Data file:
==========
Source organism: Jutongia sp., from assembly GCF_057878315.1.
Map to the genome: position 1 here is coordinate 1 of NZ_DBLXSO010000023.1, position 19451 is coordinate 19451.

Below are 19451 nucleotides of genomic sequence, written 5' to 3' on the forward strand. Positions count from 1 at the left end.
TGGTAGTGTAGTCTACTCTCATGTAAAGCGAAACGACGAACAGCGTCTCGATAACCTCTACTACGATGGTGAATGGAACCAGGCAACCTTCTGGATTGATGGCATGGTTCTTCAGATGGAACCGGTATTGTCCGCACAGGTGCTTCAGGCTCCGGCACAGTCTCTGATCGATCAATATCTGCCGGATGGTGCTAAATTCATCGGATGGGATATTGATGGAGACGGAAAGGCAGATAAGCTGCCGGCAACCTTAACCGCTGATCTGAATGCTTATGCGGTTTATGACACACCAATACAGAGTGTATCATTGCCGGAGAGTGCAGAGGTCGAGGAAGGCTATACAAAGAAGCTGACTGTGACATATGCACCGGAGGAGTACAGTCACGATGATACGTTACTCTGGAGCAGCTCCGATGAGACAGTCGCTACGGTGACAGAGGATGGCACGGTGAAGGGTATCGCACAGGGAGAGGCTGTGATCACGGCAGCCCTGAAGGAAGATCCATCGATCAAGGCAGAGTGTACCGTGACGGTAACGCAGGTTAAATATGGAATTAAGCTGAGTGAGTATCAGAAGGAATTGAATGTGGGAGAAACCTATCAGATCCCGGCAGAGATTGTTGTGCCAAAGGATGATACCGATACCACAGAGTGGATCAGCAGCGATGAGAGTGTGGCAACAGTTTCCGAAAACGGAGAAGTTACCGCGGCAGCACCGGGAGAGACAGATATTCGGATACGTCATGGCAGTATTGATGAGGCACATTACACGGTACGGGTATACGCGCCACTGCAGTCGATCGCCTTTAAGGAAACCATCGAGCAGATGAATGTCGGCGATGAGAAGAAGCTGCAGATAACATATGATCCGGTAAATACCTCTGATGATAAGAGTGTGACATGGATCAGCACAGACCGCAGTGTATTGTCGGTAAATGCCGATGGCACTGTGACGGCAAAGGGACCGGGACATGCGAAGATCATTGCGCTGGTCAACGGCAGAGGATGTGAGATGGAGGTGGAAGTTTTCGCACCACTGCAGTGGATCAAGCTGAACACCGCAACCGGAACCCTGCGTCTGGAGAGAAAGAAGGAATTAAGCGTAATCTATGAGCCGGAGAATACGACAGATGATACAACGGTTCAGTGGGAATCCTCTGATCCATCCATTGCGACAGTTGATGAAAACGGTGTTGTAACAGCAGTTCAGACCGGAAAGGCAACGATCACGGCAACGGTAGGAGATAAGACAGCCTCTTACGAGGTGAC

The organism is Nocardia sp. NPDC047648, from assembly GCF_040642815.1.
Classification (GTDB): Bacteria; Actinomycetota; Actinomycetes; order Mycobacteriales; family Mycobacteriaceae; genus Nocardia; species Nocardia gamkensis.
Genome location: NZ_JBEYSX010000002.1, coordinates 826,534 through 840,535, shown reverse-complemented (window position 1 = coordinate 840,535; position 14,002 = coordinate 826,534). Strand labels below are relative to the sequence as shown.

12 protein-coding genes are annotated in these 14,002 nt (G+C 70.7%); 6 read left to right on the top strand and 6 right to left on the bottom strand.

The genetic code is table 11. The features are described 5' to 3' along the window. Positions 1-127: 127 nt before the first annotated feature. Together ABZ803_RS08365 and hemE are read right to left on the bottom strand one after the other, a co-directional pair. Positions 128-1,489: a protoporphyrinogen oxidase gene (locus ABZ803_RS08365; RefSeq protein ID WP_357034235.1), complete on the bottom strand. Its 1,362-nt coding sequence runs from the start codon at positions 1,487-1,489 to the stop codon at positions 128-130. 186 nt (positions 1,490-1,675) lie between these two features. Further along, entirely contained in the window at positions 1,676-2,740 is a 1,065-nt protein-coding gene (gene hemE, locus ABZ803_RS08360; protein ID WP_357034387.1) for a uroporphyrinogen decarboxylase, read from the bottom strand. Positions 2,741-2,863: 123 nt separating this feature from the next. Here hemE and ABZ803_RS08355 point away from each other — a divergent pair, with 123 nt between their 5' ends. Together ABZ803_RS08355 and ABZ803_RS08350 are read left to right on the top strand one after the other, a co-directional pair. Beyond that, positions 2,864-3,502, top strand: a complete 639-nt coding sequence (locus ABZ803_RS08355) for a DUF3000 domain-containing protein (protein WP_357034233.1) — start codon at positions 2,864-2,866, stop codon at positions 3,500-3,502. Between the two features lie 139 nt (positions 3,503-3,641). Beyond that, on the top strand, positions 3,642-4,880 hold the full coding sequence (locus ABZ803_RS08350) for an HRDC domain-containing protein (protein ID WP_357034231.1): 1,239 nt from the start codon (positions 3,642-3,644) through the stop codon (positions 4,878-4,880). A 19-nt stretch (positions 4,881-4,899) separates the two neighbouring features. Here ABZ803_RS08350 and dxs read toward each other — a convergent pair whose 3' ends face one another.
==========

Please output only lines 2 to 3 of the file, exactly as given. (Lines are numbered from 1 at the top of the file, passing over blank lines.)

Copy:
Map to the genome: position 1 here is coordinate 1 of NZ_DBLXSO010000023.1, position 19451 is coordinate 19451.

Below are 19451 nucleotides of genomic sequence, written 5' to 3' on the forward strand. Positions count from 1 at the left end.